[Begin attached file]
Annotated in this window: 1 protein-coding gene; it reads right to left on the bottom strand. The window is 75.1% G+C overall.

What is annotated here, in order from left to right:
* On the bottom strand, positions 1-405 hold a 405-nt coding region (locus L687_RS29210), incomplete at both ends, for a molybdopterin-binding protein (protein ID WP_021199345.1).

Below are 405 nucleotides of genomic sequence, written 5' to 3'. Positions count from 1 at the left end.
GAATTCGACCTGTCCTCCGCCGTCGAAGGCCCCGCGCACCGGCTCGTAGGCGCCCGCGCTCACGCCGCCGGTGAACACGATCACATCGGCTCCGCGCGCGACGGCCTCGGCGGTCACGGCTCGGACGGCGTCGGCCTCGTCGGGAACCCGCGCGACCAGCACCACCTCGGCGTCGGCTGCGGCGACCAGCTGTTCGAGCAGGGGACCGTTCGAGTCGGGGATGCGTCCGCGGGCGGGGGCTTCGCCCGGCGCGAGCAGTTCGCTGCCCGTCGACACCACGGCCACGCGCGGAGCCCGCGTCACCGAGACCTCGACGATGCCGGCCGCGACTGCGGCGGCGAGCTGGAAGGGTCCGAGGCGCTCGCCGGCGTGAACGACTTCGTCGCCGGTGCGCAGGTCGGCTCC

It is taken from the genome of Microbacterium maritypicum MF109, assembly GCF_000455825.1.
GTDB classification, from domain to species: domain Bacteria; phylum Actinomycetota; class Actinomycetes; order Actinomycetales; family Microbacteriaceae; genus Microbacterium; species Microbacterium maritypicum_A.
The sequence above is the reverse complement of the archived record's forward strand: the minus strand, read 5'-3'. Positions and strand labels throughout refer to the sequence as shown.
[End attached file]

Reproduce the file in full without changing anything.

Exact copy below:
Annotated in this window: 1 protein-coding gene; it reads right to left on the bottom strand. The window is 75.1% G+C overall.

What is annotated here, in order from left to right:
* On the bottom strand, positions 1-405 hold a 405-nt coding region (locus L687_RS29210), incomplete at both ends, for a molybdopterin-binding protein (protein ID WP_021199345.1).

Below are 405 nucleotides of genomic sequence, written 5' to 3'. Positions count from 1 at the left end.
GAATTCGACCTGTCCTCCGCCGTCGAAGGCCCCGCGCACCGGCTCGTAGGCGCCCGCGCTCACGCCGCCGGTGAACACGATCACATCGGCTCCGCGCGCGACGGCCTCGGCGGTCACGGCTCGGACGGCGTCGGCCTCGTCGGGAACCCGCGCGACCAGCACCACCTCGGCGTCGGCTGCGGCGACCAGCTGTTCGAGCAGGGGACCGTTCGAGTCGGGGATGCGTCCGCGGGCGGGGGCTTCGCCCGGCGCGAGCAGTTCGCTGCCCGTCGACACCACGGCCACGCGCGGAGCCCGCGTCACCGAGACCTCGACGATGCCGGCCGCGACTGCGGCGGCGAGCTGGAAGGGTCCGAGGCGCTCGCCGGCGTGAACGACTTCGTCGCCGGTGCGCAGGTCGGCTCC

It is taken from the genome of Microbacterium maritypicum MF109, assembly GCF_000455825.1.
GTDB classification, from domain to species: domain Bacteria; phylum Actinomycetota; class Actinomycetes; order Actinomycetales; family Microbacteriaceae; genus Microbacterium; species Microbacterium maritypicum_A.
The sequence above is the reverse complement of the archived record's forward strand: the minus strand, read 5'-3'. Positions and strand labels throughout refer to the sequence as shown.